Speak Truth to Power

In his book “Telling the Truth: The Gospel as Tragedy, Comedy and Fairy Tale” Frederick Buechner challenges preachers to tell the whole truth of life and the Gospel with the closing line from Shakespeare’s “King Lear.” Buechner says, “…in the last act, the good and the bad, the wise and the foolish, the weak and the strong, all die alike, and the stage is so littered with corpses there is nobody much left except Edgar to stammer the curtain down as best he can. What he says is this: ‘The weight of this sad time we must obey; speak what we feel, not what we ought to say.’” Buechner offers this commentary: “They are not the most powerful lines in the play, but they are among the most telling because in them it would seem that Shakespeare is telling us something about himself and about the way he wrote his play…. In the interest of truth-telling there seems to be no risk Shakespeare is not willing to run as if from the conviction that if the truth is worth telling, it is worth making a fool of yourself to tell.”

It is the weight of the very sad times of political and social chaos in our country that demands that this foolish old preacher say what I feel and not what I ought to say.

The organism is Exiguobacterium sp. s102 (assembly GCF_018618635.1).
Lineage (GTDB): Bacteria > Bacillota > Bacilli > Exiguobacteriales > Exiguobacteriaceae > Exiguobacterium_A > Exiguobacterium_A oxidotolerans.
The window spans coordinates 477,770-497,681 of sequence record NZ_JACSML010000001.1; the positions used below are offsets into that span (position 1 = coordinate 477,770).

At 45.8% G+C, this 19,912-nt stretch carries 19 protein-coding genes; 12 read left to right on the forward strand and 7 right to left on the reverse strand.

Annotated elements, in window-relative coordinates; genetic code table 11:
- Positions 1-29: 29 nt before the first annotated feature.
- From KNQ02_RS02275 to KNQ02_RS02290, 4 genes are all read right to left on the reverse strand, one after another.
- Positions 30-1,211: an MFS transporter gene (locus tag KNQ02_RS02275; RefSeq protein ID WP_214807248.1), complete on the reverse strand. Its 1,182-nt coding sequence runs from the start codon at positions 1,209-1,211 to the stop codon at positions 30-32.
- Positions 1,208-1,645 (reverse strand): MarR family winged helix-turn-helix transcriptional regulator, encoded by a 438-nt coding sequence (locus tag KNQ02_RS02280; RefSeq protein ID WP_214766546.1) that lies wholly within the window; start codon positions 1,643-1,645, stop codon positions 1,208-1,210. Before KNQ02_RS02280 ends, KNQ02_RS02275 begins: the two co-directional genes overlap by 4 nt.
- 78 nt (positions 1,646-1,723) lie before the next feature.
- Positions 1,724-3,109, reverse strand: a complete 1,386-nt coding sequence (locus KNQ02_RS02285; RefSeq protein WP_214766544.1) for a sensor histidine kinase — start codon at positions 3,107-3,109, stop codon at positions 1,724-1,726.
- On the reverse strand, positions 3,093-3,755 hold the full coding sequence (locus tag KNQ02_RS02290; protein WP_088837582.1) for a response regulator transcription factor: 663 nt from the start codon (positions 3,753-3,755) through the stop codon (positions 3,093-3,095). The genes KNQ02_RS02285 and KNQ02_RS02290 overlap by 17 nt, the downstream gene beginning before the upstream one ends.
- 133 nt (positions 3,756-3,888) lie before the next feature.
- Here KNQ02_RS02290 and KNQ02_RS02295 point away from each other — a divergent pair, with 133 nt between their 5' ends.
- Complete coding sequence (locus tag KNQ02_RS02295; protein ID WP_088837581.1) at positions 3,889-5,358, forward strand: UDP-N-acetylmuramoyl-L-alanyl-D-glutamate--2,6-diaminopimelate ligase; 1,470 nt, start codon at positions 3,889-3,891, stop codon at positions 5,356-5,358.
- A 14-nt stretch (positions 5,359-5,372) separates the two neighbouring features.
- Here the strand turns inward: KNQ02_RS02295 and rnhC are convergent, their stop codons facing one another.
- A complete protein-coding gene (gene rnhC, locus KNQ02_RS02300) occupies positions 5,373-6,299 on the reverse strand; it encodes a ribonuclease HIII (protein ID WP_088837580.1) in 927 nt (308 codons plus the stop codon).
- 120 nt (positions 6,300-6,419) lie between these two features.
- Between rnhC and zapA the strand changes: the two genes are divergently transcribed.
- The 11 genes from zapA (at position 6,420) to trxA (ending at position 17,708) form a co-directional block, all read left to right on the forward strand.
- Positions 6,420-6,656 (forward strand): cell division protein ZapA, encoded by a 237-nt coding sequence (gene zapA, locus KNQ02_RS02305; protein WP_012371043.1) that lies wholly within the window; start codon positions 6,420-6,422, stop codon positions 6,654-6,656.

I have watched President Trump and his band of billionaires violate the most sacred tenets of the US Constitution in his first month in office, and since only a few Republican representatives and Senators have had the courage to stand up to Trump’s authoritarian bully tactics I figure it’s time to add my voice to those who fear the consequences of his heavy-handed ways. I doubt that it will do a bit of good since the system of checks and balances built into our Constitution are currently suspended until enough Republicans realize the mortal danger we and the world are in if the current pattern of oppression and selfish nationalism is allowed to continue.